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The Story
of Elys

Elys opened its doors in 1876 as a small tailor, outfitter and drapery seller. Founder, Joseph Ely, had left Essex aged 16 to walk to London in search of prosperity and opened the store after gaining experience in the retail trade.

After testing the potential for custom by counting the number of people who passed the corner each hour, Joseph decided to build on Alexandra Road at the bottom of Wimbledon Hill, certain that the shops position would bring business.

After 10 years of successful trading as Wimbledon’s first department store, Joseph moved to larger premises across the road to the corner of Worple Road, where the store still stands today.

The introduction of the tram to Wimbledon in 1907 saw the stores real success, bringing in custom from New Malden and Raynes Park. Joseph even persuaded conductors to shout ‘Elys corner!’ before the tram stopped outside the store.

Joseph died in 1910 and crowds gathered on the corner of Worple Road to watch the funeral procession. By the 1920s it was Josephs son, Bernard, who was almost solely running the store and by its 50th anniversary in 1926 business had flourished. Elys became a Limited company during the year of its 60th anniversary and raised enough money from shareholders to put up a new shop front.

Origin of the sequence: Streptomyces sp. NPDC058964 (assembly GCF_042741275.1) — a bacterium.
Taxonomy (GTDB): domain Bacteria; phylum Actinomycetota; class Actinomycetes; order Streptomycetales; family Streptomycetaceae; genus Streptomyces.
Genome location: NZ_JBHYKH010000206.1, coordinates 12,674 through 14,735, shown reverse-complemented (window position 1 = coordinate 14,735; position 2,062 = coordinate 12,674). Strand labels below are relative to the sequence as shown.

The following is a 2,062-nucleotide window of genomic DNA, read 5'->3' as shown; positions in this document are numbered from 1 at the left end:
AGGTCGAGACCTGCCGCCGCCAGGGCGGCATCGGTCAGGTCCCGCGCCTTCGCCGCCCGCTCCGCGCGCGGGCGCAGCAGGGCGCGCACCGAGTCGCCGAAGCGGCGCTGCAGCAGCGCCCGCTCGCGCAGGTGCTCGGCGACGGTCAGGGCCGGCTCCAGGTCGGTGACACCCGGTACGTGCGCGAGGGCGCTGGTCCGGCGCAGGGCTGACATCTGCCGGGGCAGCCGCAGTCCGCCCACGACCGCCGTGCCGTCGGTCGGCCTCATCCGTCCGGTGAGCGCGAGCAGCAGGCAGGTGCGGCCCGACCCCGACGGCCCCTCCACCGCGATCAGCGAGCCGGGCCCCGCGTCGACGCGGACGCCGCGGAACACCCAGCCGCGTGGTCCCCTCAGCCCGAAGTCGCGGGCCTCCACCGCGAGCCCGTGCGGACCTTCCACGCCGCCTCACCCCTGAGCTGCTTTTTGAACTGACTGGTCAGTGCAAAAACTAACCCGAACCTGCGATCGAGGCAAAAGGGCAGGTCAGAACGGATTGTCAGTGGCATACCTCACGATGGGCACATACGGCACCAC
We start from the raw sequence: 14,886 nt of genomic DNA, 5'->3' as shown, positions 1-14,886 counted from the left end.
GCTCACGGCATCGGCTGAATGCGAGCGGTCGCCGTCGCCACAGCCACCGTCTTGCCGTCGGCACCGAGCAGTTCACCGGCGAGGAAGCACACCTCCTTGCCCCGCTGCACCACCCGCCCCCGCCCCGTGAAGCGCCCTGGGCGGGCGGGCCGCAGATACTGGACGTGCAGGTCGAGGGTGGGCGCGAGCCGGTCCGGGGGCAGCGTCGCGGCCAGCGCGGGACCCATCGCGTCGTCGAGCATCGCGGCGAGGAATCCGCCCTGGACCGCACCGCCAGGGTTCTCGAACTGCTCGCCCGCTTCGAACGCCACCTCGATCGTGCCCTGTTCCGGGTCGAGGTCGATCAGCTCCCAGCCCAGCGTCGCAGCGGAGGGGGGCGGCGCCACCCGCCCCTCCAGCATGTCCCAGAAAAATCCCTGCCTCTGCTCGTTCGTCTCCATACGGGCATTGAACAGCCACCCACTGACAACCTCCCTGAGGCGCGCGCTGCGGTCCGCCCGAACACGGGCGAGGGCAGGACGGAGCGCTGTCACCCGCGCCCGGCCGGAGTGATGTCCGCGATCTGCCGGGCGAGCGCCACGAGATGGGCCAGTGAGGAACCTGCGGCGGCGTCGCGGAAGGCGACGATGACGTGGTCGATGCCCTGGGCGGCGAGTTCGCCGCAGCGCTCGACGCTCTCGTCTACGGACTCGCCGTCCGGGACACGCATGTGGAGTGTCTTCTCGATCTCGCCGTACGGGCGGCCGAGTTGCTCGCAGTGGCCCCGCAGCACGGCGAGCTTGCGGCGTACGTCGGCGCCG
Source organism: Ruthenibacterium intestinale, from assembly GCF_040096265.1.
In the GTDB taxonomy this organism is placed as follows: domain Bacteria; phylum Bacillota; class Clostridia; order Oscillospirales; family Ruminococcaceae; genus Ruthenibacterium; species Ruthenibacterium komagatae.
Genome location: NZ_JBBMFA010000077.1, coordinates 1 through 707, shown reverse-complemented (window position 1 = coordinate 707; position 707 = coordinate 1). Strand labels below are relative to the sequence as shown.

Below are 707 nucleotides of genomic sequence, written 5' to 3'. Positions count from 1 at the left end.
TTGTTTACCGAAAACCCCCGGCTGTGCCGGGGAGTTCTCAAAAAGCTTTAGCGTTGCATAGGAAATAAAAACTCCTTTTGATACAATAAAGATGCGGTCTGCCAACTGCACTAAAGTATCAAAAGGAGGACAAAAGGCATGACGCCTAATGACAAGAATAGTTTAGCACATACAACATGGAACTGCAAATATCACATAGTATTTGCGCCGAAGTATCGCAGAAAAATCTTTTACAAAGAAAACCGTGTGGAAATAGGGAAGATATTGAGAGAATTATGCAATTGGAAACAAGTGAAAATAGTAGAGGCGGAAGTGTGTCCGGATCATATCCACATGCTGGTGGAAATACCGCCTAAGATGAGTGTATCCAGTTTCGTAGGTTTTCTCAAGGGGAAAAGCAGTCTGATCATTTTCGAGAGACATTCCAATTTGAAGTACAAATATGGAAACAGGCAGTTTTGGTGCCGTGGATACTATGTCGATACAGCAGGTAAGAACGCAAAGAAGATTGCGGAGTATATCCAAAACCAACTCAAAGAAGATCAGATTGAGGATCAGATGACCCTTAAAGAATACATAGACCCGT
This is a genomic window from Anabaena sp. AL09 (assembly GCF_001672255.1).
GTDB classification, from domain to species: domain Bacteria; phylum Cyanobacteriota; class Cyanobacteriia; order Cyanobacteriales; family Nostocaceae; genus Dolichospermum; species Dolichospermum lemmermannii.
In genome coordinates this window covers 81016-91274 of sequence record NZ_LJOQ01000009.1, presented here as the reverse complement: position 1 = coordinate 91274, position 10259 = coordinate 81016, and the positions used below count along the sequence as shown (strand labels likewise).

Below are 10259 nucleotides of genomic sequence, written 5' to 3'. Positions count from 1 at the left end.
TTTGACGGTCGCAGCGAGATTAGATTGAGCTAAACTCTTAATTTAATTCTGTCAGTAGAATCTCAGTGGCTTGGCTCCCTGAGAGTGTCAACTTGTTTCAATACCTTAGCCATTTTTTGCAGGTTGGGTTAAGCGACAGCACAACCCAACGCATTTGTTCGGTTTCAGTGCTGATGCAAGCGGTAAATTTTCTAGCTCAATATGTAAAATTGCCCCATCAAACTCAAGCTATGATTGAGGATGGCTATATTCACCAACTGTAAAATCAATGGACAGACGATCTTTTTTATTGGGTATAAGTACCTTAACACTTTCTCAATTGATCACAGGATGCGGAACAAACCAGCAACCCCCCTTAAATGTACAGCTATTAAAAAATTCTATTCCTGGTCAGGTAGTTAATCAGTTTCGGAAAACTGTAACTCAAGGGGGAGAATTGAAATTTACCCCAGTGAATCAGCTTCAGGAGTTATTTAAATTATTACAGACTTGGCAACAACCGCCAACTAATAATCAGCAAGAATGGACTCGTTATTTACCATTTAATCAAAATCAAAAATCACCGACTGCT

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After Bernard’s death in 1957, his son took over management and business continued to grow, but a fire in the furniture warehouse in Gap Road destroyed hundreds of customer goods. Elys expanded into adjoining vacant properties in the 60s and the store had a major rebuild.

Morleys Stores Group acquired Elys in 1996; the store underwent a major refurbishment and introduced top end brands with the aim of attracting new types of shoppers. Today, Elys remains Wimbledon’s fashionable department store, and has won a place in the hearts of shoppers and developed a reputation for first class service.